While techniques have been developed to determine the age of toothed whales and some baleen whales, none have been demonstrated as effective for North Atlantic right whales (Kraus and Rolland 2007). Back-calculation from first birth records suggests that North Atlantic right whales routinely live longer than three decades. The oldest known North Atlantic right whale was an adult female who lived to be at least 70 years old based on photographic records from 1935 to 1995 (Hamilton et al. 1998). The mean age of female sexual maturity is not known, but the mean age at first parturition is currently about 10 years (Kraus 2002). The youngest known mother gave birth to her first calf at age five (Knowlton et al. 1994). Sexual maturity in males, estimated from a few known paternities, is about 15 years of age (Frasier 2005). Brown et al. (1994) used genital morphology and genetics to infer that the sex ratio in this population is approximately 50/50.
Most calves are born in the coastal waters of northern Florida and Georgia (Kraus et al. 1986b). Since 1980, the number of calves observed each year has varied from a low of one calf in 2000 to a high of 31 calves in 2001; however there is no apparent trend. Between 1980 and 1992, there were 11-12 calves born per year on average (Knowlton et al. 1994). Since some cows with newborn calves are missed during the winter surveys off Georgia and Florida, complete assessment of a year's calf production requires surveys in the northern feeding areas, particularly Cape Cod Bay, the Great South Channel and the Bay of Fundy. At least two females have had calves over a period of 28 years, suggesting that the reproductive lifespan of North Atlantic right whales is at least that long.
The reasons why mothers and calves choose relatively shallow, nearshore habitat in low latitudes for calving grounds are unknown. The advantages provided by this habitat may include avoidance of predation (i.e. killer whales, Orcinus orca), relative warmth to conserve energy, reduced exposure to surface turbulence, easier orientation and navigation, and fewer disturbances from boisterous approaches by courting males. This same habitat is apparently not critical to females that are not pregnant, adult males, or most juveniles, as these classes are underrepresented on the calving ground. The advantages of this habitat do not persist beyond the calving season, as North Atlantic right whales are almost never seen off the U.S. east coast south of Cape Hatteras (ca. lat 35ºN) between late spring and late autumn (Winn et al. 1986).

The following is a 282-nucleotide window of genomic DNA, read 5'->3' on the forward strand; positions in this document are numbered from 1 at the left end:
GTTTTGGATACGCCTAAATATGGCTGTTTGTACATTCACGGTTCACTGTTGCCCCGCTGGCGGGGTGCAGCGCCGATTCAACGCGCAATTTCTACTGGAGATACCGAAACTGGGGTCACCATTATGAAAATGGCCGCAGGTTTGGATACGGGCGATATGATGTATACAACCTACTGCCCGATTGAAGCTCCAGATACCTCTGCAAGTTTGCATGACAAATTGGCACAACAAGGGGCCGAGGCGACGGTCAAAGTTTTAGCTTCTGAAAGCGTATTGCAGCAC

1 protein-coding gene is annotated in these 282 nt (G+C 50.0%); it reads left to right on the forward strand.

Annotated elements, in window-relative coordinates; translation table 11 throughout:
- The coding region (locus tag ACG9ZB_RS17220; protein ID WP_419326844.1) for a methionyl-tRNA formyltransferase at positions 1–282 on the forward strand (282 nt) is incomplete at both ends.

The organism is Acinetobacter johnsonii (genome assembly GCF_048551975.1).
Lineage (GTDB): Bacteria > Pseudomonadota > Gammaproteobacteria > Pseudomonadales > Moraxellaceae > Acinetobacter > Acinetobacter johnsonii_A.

The mating system of North Atlantic right whales is not fully understood, but appears to be shaped in large part by the prolonged spacing of calves (3-5 year intervals). Such spacing means that the effective adult sex ratio is roughly one ovulating female to every four males, leading to significant competition among males for mating opportunities. Courtship is the most energetic behaviour that has been observed with this species. Courtship groups (referred to as “surface-active groups” (SAGs)) may include 40 animals or more, as multiple males try to get close enough to mate with the focal female (Kraus and Hatch 2001). Males appear to compete for positions next to the female, which are best for taking advantage of each mating opportunity when the female surfaces to breathe (Kraus and Hatch 2001). Based upon the limited data available, it appears that the female may have intercourse frequently during a courtship bout with several different males, and this may result in a substantial degree of sperm competition among competing males. Social factors, such as the need to participate in the activities of “surface-active groups”, may also influence an individual’s movements.
The seasonal timing and duration of observed courtship activities, from August through October, is puzzling. Calving is first observed in December in the waters off Georgia and Florida and extends through early March. The gestation period for right whales in the North Atlantic is unknown. Best (1994) estimated a 12 month gestation period for southern right whales based on whaling data. Although the seasonal timing of the observed courtship for North Atlantic right whales is not consistent with this estimate, it is possible that courtship in the Bay of Fundy is merely “foreplay,” and that conception occurs elsewhere during December. However, observed mating behaviour is indicative of strong competition among males, and participation in SAGs is likely expensive energetically. Thus an alternative hypothesis for this “foreplay” behaviour is that individuals require practice to develop the ability to compete successfully. The resolution of these questions will require better knowledge about the wintering habitats of North Atlantic right whales, and improved methods for evaluating pregnancy in North Atlantic right whales.
Migration and movements